Governor Says Montana Couldn’t Set Own Car Emission Standards

By Beacon Staff

HELENA – Gov. Brian Schweitzer said Tuesday that Montana can’t set its own fuel efficiency and emissions standards as suggested in a global warming report because the state has too little buying power.

Schweitzer made the comments in an interview after meeting with a representative of the automobile manufacturers, who are opposed to individual states setting standards.

Schweitzer said that he has long believed that a patchwork of different state approaches on such issues will not work. He says Congress needs to adopt nationwide standards for improved economy and efficiency.

“I don’t prefer Balkanization,” Schweitzer said.

Schweitzer said California is large enough it might be able to force the car industry to make changes. But a state like Montana doesn’t have enough residents to do so.

“They are never going to make vehicles just for us,” Schweitzer said.

The governor’s Climate Change Advisory Committee came up with several vehicle-related suggestions among the 54 included in the report.

That report is currently in a legislative committee, where it has been the focus of criticism from some lawmakers who say it goes to far. Some Republicans lawmakers also say that the global warming threat is overstated or not real.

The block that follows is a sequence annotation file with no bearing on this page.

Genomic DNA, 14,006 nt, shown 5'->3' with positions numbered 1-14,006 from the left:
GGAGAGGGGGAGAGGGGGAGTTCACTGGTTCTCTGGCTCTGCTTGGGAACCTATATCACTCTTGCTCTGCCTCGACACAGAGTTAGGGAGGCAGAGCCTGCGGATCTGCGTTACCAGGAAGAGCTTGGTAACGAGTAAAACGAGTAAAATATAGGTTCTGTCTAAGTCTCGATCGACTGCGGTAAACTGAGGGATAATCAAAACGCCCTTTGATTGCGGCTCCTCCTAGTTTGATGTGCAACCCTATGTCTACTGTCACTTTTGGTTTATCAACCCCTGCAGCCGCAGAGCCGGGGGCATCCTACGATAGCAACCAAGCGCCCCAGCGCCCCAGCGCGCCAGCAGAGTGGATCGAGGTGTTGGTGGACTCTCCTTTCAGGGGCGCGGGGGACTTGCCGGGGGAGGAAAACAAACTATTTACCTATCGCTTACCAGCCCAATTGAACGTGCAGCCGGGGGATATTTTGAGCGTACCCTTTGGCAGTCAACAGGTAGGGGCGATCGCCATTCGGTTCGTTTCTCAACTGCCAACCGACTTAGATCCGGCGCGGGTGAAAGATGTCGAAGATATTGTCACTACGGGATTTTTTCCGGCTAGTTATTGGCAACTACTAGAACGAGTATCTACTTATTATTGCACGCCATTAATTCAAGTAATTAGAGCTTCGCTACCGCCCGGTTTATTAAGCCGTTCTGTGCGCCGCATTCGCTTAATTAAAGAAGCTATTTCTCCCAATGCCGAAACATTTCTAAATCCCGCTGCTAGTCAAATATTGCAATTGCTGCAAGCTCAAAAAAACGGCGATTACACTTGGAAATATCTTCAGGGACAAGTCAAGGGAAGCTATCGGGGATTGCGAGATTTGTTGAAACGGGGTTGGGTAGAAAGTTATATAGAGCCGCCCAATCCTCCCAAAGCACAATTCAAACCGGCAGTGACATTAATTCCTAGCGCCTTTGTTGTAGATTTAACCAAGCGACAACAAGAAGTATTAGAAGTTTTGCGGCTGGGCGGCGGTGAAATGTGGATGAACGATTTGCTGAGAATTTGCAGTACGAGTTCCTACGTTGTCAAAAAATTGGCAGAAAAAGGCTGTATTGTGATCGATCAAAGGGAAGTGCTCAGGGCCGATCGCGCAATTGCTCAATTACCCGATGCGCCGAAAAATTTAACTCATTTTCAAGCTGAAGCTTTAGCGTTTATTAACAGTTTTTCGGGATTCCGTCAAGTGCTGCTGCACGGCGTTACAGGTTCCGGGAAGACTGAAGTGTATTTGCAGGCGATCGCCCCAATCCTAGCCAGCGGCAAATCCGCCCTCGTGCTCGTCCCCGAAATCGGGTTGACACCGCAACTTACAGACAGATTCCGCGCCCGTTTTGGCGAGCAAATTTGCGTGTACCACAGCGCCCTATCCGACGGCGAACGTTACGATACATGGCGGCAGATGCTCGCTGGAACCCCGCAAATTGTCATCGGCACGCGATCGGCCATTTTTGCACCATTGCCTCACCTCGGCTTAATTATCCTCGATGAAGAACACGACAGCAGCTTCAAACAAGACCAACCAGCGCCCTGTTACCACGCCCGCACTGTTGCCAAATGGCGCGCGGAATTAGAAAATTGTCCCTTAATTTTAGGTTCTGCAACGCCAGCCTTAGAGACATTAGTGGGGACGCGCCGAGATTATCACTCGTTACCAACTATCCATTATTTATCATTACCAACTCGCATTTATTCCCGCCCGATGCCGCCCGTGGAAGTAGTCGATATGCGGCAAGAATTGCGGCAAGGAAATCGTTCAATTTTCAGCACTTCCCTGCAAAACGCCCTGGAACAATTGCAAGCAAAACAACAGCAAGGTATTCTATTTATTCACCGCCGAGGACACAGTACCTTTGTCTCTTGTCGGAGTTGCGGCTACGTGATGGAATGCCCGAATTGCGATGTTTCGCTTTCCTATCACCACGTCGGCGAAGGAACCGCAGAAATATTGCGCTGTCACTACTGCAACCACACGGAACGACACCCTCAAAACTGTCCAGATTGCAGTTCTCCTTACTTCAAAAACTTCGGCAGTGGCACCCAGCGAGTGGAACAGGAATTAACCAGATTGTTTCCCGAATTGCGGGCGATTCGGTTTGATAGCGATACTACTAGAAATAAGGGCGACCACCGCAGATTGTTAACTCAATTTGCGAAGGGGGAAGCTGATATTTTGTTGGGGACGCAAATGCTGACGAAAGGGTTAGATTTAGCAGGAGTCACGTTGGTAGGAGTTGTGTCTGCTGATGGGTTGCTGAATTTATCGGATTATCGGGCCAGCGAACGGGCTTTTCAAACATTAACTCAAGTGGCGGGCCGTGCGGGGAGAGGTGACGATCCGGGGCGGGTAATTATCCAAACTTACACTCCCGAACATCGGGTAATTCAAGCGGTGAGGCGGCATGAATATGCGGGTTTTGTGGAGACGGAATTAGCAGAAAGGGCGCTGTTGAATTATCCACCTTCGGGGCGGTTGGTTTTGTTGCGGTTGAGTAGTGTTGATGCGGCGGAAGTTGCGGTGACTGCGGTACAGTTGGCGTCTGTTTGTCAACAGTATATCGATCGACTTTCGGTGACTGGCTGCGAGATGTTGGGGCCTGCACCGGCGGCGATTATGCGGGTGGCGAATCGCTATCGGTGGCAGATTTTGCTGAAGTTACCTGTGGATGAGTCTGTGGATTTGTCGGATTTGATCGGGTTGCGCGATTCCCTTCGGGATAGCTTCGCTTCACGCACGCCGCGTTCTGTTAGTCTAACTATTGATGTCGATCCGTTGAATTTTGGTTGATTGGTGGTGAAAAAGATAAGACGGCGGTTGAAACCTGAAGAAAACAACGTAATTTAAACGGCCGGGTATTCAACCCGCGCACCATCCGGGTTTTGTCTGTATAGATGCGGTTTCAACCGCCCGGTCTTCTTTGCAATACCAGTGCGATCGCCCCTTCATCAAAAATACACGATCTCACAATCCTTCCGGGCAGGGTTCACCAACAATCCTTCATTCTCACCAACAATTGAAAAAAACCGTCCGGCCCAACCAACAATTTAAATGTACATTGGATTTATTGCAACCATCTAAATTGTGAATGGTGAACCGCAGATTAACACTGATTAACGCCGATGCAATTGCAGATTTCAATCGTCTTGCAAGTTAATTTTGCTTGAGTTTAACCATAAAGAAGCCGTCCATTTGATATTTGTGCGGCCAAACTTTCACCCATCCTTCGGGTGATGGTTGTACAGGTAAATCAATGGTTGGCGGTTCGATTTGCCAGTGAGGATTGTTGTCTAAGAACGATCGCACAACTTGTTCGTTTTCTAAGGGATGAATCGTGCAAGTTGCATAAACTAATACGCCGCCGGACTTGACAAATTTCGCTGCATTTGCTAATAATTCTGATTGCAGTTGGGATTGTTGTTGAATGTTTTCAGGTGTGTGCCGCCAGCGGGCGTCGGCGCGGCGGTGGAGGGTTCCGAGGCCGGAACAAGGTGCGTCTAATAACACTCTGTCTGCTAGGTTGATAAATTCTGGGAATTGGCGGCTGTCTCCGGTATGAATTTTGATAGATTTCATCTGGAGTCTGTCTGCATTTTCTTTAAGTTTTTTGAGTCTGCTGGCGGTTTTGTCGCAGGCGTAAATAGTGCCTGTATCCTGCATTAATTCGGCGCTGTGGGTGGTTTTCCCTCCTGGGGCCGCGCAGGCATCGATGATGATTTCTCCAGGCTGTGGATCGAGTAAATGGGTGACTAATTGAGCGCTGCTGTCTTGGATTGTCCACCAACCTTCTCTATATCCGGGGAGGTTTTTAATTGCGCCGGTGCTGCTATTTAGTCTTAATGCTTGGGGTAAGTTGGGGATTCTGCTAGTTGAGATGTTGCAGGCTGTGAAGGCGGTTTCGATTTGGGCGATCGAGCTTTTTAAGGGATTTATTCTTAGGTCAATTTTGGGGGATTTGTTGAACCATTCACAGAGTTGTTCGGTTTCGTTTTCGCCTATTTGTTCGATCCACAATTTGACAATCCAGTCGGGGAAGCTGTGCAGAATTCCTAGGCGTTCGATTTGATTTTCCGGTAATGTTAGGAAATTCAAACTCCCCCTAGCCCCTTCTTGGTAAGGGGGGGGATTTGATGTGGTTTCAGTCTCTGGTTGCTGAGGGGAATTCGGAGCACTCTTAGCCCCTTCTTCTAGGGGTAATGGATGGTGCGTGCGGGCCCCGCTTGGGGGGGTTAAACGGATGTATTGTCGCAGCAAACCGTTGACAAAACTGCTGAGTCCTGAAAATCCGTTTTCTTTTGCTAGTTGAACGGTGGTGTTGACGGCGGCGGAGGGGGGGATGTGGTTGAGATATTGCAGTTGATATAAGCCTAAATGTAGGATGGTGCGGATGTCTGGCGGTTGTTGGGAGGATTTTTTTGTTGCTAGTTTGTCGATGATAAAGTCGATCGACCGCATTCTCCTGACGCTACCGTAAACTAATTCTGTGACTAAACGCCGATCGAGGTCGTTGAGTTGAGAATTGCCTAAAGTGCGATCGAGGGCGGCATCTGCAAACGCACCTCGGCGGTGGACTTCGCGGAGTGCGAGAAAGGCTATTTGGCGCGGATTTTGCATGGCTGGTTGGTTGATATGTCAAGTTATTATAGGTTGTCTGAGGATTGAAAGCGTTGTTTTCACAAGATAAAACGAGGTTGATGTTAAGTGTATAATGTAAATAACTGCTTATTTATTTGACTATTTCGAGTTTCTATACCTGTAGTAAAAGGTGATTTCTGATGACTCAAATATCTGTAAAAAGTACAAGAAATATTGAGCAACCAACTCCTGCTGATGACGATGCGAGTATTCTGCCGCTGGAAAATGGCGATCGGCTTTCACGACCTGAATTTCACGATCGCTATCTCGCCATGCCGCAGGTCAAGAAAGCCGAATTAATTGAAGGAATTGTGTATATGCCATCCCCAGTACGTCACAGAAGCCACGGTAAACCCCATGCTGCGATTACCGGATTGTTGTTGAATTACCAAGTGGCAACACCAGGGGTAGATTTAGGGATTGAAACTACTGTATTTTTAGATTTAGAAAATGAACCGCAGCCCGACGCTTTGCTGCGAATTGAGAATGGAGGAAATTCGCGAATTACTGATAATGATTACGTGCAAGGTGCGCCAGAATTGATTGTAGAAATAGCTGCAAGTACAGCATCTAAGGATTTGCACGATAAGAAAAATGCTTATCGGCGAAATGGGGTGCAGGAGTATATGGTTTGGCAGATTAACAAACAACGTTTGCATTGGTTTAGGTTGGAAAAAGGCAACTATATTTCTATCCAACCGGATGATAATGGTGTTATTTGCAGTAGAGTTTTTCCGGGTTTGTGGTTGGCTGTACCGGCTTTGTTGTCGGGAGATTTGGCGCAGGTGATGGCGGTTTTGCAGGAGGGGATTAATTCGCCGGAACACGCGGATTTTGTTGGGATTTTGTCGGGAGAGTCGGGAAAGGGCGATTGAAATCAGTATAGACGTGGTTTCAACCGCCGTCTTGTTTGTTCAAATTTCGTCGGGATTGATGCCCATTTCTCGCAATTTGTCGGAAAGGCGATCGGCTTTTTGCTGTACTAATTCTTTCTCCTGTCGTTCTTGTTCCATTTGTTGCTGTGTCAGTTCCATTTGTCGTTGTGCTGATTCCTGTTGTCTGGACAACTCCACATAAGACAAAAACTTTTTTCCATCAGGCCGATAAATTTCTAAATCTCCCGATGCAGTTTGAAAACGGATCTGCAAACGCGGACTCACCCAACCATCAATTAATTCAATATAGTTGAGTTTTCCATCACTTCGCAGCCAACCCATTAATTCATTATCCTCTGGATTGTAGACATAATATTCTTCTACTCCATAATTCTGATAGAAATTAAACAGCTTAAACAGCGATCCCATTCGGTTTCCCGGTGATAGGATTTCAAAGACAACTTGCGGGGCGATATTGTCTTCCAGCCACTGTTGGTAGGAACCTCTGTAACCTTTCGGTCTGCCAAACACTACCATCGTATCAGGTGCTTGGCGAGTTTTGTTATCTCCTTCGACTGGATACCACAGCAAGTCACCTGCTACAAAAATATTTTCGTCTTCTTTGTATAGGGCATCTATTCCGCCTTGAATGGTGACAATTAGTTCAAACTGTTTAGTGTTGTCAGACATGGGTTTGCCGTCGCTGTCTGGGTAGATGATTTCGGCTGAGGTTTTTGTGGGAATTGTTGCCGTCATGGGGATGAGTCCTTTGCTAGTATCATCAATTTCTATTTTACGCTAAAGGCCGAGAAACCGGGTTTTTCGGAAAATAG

One of the 54 recommendations in the report says the state should go beyond federal emissions standards.

Dave McCurdy, president and CEO of the Alliance of Automobile Manufacturers, told Schweitzer that the companies have agreed to meet a new fuel efficiency standard set by Congress. It would be too difficult for the car makers to then try to meet several different state standards.

But he said car makers are not shirking their duty by opposing state standards. He said it simply creates too many engineering problems.

“We believe climate change is real, and we want to be part of the solution,” said McCurdy, a former Democratic congressman from Oklahoma. “We want to make sure from a regulatory standpoint that they don’t keep moving the goal posts.”

The association has opposed California’s effort to crack down on auto emissions.

He said the industry wants to meet federal standards, and be a partner in developing new fuel and vehicle technologies.

“We have to be careful how we move the system,” he said. “We believe there should be one national standard for fuel economy.”

Schweitzer said Congress should lead on standards, and also lead the way on paying for research and development on diesel, electric, hybrid and other technologies.

Schweitzer, however, said states have been pushing the global warming issue since Congress has not.